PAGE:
Father Robert Mitchell, a noted Catholic priest and philosopher, once wrote of the difference between “like” and “love.” Father Mitchell believes that “like” is an uncontrollable emotion, a reflexive response to our experience of another individual and the way we interact with them. According to Father Mitchell “liking” somebody or “disliking” them is as uncontrollable as the color of our eyes or the color of our hair.
“Love” on the other hand in Father Mitchell’s world is a choice, an active decision based on the type of relationship we choose to have with another individual. Father Mitchell states that while we may respect some individuals very often we will neither like nor love them. Similarly Father Mitchell believes that there are many people who we like intrinsically. Our experience of them and our interactions with them lead us to the inevitable response of genuinely liking these people, yet we choice not to love them. As Father Mitchell states it is nice if we like them as well but we can choose to love somebody, in other words care for them as an individual and more importantly care what happens to them, even without respecting or liking them as a person.
It is this final paradox, loving without liking, that Father Mitchell believes is the reason love is the ultimate “energizing” emotion. It is energizing because love is an active choice decision that we make to not only extend a relationship to someone else but to take control of ourselves and our lives. For Father Mitchell to love is the ultimate empowerment.
Another Catholic priest and philosopher, Father Dan Schulte, offered a functional definition of love:
“Love is a unifying response between two people who care for and have said ‘Yes’ to each others total being. It implies mutual respect, freedom and trust, and seeks the happiness and fulfillment of each other as a common goal.”
For love to be the basic building block of resilience it must not only be a choice as Father Mitchell has stated but it must also fulfill all of the basic tenants of Father Schulte’s definition.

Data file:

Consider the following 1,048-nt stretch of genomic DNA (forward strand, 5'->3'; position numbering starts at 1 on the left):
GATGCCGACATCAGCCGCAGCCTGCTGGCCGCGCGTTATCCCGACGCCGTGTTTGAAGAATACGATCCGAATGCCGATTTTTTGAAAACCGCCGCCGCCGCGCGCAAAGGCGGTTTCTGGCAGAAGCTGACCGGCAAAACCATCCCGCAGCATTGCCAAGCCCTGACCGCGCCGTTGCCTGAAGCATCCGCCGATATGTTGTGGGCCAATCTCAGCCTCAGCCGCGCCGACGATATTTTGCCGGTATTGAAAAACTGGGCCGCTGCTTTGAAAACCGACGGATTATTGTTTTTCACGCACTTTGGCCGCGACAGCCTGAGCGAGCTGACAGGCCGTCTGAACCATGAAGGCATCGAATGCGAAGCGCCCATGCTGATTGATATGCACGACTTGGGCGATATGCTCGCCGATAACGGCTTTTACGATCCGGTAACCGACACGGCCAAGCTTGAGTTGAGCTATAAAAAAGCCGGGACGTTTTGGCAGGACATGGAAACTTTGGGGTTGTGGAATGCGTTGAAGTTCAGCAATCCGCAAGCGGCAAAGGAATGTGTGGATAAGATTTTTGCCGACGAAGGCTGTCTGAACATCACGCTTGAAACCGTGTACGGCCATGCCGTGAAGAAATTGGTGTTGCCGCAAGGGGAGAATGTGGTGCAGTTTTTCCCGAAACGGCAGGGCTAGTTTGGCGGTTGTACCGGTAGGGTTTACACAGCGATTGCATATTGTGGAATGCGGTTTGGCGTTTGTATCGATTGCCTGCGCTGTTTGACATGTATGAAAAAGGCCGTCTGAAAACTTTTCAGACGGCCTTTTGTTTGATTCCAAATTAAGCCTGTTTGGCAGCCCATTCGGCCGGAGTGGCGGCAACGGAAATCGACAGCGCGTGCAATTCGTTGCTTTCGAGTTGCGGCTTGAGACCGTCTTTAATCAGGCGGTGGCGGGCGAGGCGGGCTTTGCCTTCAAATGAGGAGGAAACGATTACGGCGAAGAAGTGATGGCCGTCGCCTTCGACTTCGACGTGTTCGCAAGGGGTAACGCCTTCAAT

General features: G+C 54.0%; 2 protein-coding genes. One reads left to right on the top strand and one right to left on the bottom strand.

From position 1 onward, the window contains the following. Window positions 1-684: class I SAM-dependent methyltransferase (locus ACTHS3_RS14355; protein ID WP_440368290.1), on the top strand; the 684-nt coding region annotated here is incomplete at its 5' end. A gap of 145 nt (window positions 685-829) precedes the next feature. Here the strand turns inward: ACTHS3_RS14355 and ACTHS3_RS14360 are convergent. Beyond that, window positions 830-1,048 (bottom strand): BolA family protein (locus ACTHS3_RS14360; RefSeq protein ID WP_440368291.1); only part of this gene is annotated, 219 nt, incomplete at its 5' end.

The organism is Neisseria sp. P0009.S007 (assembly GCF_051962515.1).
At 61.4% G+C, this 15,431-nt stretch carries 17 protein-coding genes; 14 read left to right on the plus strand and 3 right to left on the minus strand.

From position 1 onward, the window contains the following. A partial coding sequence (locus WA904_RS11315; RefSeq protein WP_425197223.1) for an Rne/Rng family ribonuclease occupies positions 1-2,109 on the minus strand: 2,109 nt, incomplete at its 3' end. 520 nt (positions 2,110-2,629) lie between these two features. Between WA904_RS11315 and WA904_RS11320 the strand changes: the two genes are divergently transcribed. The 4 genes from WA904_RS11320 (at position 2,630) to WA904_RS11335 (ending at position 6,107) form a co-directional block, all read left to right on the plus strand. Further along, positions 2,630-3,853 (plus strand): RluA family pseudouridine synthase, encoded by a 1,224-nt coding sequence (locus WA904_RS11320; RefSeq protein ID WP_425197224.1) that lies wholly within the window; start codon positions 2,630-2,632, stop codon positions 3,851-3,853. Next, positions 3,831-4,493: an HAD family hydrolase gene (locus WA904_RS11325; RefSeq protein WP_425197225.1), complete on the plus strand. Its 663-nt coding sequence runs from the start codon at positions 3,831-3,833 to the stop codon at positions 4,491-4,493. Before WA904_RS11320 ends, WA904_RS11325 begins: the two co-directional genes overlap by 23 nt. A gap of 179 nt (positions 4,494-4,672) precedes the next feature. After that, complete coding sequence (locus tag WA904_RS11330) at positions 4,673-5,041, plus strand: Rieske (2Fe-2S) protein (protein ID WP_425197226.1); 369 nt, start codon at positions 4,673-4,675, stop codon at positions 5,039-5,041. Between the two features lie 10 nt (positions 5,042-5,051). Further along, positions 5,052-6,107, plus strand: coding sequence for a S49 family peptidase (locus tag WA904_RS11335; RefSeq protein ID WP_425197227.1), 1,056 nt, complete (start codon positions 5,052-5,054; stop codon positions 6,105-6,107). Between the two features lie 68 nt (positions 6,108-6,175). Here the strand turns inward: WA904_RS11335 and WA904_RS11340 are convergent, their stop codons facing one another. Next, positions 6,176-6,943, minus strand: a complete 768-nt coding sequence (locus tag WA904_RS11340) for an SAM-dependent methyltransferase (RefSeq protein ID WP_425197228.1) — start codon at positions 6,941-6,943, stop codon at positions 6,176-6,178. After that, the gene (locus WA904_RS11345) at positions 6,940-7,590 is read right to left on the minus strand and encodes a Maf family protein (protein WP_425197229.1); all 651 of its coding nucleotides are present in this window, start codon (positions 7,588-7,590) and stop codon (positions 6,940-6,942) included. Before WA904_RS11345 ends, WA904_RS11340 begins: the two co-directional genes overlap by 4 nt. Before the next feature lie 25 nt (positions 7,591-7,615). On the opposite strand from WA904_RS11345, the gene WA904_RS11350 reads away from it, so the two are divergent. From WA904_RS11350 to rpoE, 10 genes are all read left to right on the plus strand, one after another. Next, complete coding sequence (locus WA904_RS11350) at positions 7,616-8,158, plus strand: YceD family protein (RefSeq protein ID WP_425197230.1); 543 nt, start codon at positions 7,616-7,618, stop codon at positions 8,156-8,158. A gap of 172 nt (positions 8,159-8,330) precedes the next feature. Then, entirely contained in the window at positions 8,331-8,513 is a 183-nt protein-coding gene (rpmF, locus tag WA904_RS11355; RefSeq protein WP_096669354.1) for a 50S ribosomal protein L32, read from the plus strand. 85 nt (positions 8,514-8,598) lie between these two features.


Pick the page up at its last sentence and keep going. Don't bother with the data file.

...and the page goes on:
“Love is a unifying response …”
In this phrase Father Schulte has encapsulates the most basic essence of the choice to love as well as its greatest hurdle. Love is a unifying response binding the person making the love decision to the person who is the recipient of that gift. It unites these two individuals creating something that is greater than the sum of its two parts.
“… who care for and have said ‘Yes’ to each other’s total being.”
Father Schulte echoes Father Mitchell’s sentiment that love here is a choice, a choice to accept ones partner in a relationship exactly as they are. No conditions, no qualifications, no equivocation.
It has been said that “no one self can see ones self through the eyes of another.” If this is true then Father Schulte’s definition holds that much more power as a building block of resilience. When we love another and enter into that “unifying” relationship we not only see ourselves as we are but find acceptance of ourselves as we are, not the way we wish we could be. It is through this acceptance that we can come first to respect ourselves then to like ourselves and finally we can make the active choice to love ourselves in the same way that we love others.
“It implies mutual respect, freedom and trust …”
Father Schulte emphasizes that the choice to love grows from the roots of respect. To love ourselves we must first respect ourselves. It is from this self-respect that Father Mitchell’s emotional response to like ourselves springs. Similarly, since if we are to love another person we must first respect them. That respect grows from absolute and unconditional acceptance. Once respect is manifest it demonstrates itself through trust. Trust like love is an active decision. Paraphrasing Father Mitchell, “we do not choose to like, that is an uncontrollable emotional response. But we do choose to trust (love).”
“… and seek the happiness and fulfillment of each other as a common goal.”
Finally, Father Schulte reminds us that the choice to love is an active ongoing and demonstrative choice. We manifest this choice to love through the goals that we have for the relationship. If our goals for the relationship are completely focused upon ourselves then the relationship may represent respect and even like but it is clearly not love. It does not contribute to our resilience.
If, on the other hand, our goal of the relationship is strictly to please another person and does not include ourselves actively within the relationship then again it may represent respect and even like but it is not love. It does not contribute to our resilience.
For a relationship to actively demonstrate love it must balance our own self-interests with our desire to be selfless. If love is unifying response and therefore the love relationship becomes a true individual a sum of the two people who choose to share the relationship the contribution of love as a basic building block of resilience is that by choosing to create this love relationship we choose to create a reservoir of resilience for two.
The four forms of resilience are all based on this simple emotion, love. Whether it is our physical resilience, our emotional resilience, our relationship resilience, or our spiritual resilience each requires that we make the active decision to love in order to build that resilience; to fill that canteen. Similarly, we thus fill our 40,000-gallon bathtub of resilience with this basic element of resilience, love.